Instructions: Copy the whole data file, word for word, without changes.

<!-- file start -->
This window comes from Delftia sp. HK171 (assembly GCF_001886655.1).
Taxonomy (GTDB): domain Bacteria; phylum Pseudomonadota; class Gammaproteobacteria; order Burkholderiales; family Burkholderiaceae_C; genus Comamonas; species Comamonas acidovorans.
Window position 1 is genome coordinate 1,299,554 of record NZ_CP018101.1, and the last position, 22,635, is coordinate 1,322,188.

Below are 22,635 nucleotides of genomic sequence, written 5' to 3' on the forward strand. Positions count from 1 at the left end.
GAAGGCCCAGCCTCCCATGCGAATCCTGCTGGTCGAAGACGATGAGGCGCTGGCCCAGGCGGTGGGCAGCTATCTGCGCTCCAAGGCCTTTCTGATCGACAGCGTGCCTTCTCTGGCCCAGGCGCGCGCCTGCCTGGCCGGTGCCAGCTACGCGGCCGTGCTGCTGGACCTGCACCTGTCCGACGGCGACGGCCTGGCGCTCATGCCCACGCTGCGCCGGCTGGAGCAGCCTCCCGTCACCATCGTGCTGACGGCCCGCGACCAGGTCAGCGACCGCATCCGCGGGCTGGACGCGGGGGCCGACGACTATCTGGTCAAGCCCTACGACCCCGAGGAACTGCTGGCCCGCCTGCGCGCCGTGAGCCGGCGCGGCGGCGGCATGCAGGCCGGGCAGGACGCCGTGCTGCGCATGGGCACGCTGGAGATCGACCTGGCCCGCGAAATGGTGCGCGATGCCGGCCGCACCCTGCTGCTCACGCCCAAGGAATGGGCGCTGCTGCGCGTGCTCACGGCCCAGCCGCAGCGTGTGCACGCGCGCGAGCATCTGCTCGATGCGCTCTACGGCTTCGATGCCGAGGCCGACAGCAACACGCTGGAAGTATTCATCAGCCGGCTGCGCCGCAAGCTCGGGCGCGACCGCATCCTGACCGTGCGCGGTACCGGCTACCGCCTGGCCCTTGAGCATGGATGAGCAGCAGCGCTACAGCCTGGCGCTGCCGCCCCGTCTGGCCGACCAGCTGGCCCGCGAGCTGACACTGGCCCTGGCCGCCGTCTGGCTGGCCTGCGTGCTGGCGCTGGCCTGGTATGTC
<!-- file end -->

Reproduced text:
This window comes from Delftia sp. HK171 (assembly GCF_001886655.1).
Taxonomy (GTDB): domain Bacteria; phylum Pseudomonadota; class Gammaproteobacteria; order Burkholderiales; family Burkholderiaceae_C; genus Comamonas; species Comamonas acidovorans.
Window position 1 is genome coordinate 1,299,554 of record NZ_CP018101.1, and the last position, 22,635, is coordinate 1,322,188.

Below are 22,635 nucleotides of genomic sequence, written 5' to 3' on the forward strand. Positions count from 1 at the left end.
GAAGGCCCAGCCTCCCATGCGAATCCTGCTGGTCGAAGACGATGAGGCGCTGGCCCAGGCGGTGGGCAGCTATCTGCGCTCCAAGGCCTTTCTGATCGACAGCGTGCCTTCTCTGGCCCAGGCGCGCGCCTGCCTGGCCGGTGCCAGCTACGCGGCCGTGCTGCTGGACCTGCACCTGTCCGACGGCGACGGCCTGGCGCTCATGCCCACGCTGCGCCGGCTGGAGCAGCCTCCCGTCACCATCGTGCTGACGGCCCGCGACCAGGTCAGCGACCGCATCCGCGGGCTGGACGCGGGGGCCGACGACTATCTGGTCAAGCCCTACGACCCCGAGGAACTGCTGGCCCGCCTGCGCGCCGTGAGCCGGCGCGGCGGCGGCATGCAGGCCGGGCAGGACGCCGTGCTGCGCATGGGCACGCTGGAGATCGACCTGGCCCGCGAAATGGTGCGCGATGCCGGCCGCACCCTGCTGCTCACGCCCAAGGAATGGGCGCTGCTGCGCGTGCTCACGGCCCAGCCGCAGCGTGTGCACGCGCGCGAGCATCTGCTCGATGCGCTCTACGGCTTCGATGCCGAGGCCGACAGCAACACGCTGGAAGTATTCATCAGCCGGCTGCGCCGCAAGCTCGGGCGCGACCGCATCCTGACCGTGCGCGGTACCGGCTACCGCCTGGCCCTTGAGCATGGATGAGCAGCAGCGCTACAGCCTGGCGCTGCCGCCCCGTCTGGCCGACCAGCTGGCCCGCGAGCTGACACTGGCCCTGGCCGCCGTCTGGCTGGCCTGCGTGCTGGCGCTGGCCTGGTATGTC